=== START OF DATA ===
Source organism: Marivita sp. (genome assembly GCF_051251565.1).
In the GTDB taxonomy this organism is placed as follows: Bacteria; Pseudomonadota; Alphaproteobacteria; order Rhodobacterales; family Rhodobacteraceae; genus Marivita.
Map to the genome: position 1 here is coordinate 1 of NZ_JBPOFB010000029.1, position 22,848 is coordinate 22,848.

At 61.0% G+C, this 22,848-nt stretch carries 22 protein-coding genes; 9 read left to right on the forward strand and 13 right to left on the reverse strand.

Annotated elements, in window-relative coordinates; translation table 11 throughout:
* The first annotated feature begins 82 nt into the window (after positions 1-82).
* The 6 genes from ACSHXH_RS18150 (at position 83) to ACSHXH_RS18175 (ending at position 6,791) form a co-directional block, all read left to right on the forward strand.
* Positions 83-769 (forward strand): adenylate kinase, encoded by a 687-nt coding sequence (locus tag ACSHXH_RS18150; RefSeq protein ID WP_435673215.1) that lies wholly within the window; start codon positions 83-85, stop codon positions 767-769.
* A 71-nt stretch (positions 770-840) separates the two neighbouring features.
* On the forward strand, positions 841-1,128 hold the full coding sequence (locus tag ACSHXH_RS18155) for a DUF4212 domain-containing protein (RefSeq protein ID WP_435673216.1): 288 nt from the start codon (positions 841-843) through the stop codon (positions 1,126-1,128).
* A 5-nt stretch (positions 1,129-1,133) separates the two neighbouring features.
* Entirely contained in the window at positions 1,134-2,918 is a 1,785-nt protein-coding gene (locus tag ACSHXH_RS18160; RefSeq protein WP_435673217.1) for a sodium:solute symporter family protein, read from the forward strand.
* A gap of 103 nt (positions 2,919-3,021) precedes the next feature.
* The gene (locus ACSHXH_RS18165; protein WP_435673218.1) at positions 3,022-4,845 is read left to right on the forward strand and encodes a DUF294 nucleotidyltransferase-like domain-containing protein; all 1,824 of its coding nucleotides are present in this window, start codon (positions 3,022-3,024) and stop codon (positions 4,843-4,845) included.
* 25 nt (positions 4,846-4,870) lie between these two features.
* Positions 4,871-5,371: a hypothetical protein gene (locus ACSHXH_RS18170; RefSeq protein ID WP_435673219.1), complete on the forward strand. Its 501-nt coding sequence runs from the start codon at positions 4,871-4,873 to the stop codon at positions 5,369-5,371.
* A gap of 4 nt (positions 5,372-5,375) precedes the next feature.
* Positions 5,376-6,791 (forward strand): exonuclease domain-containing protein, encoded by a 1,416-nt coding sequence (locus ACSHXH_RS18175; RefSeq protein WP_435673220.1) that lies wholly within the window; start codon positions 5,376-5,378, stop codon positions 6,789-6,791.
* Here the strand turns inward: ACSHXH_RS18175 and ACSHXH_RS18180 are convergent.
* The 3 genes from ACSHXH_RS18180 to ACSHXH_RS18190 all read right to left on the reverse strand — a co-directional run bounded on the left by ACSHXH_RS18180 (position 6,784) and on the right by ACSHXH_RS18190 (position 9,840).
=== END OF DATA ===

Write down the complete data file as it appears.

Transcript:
Source organism: Marivita sp. (genome assembly GCF_051251565.1).
In the GTDB taxonomy this organism is placed as follows: Bacteria; Pseudomonadota; Alphaproteobacteria; order Rhodobacterales; family Rhodobacteraceae; genus Marivita.
Map to the genome: position 1 here is coordinate 1 of NZ_JBPOFB010000029.1, position 22,848 is coordinate 22,848.

At 61.0% G+C, this 22,848-nt stretch carries 22 protein-coding genes; 9 read left to right on the forward strand and 13 right to left on the reverse strand.

Annotated elements, in window-relative coordinates; translation table 11 throughout:
* The first annotated feature begins 82 nt into the window (after positions 1-82).
* The 6 genes from ACSHXH_RS18150 (at position 83) to ACSHXH_RS18175 (ending at position 6,791) form a co-directional block, all read left to right on the forward strand.
* Positions 83-769 (forward strand): adenylate kinase, encoded by a 687-nt coding sequence (locus tag ACSHXH_RS18150; RefSeq protein ID WP_435673215.1) that lies wholly within the window; start codon positions 83-85, stop codon positions 767-769.
* A 71-nt stretch (positions 770-840) separates the two neighbouring features.
* On the forward strand, positions 841-1,128 hold the full coding sequence (locus tag ACSHXH_RS18155) for a DUF4212 domain-containing protein (RefSeq protein ID WP_435673216.1): 288 nt from the start codon (positions 841-843) through the stop codon (positions 1,126-1,128).
* A 5-nt stretch (positions 1,129-1,133) separates the two neighbouring features.
* Entirely contained in the window at positions 1,134-2,918 is a 1,785-nt protein-coding gene (locus tag ACSHXH_RS18160; RefSeq protein WP_435673217.1) for a sodium:solute symporter family protein, read from the forward strand.
* A gap of 103 nt (positions 2,919-3,021) precedes the next feature.
* The gene (locus ACSHXH_RS18165; protein WP_435673218.1) at positions 3,022-4,845 is read left to right on the forward strand and encodes a DUF294 nucleotidyltransferase-like domain-containing protein; all 1,824 of its coding nucleotides are present in this window, start codon (positions 3,022-3,024) and stop codon (positions 4,843-4,845) included.
* 25 nt (positions 4,846-4,870) lie between these two features.
* Positions 4,871-5,371: a hypothetical protein gene (locus ACSHXH_RS18170; RefSeq protein ID WP_435673219.1), complete on the forward strand. Its 501-nt coding sequence runs from the start codon at positions 4,871-4,873 to the stop codon at positions 5,369-5,371.
* A gap of 4 nt (positions 5,372-5,375) precedes the next feature.
* Positions 5,376-6,791 (forward strand): exonuclease domain-containing protein, encoded by a 1,416-nt coding sequence (locus ACSHXH_RS18175; RefSeq protein WP_435673220.1) that lies wholly within the window; start codon positions 5,376-5,378, stop codon positions 6,789-6,791.
* Here the strand turns inward: ACSHXH_RS18175 and ACSHXH_RS18180 are convergent.
* The 3 genes from ACSHXH_RS18180 to ACSHXH_RS18190 all read right to left on the reverse strand — a co-directional run bounded on the left by ACSHXH_RS18180 (position 6,784) and on the right by ACSHXH_RS18190 (position 9,840).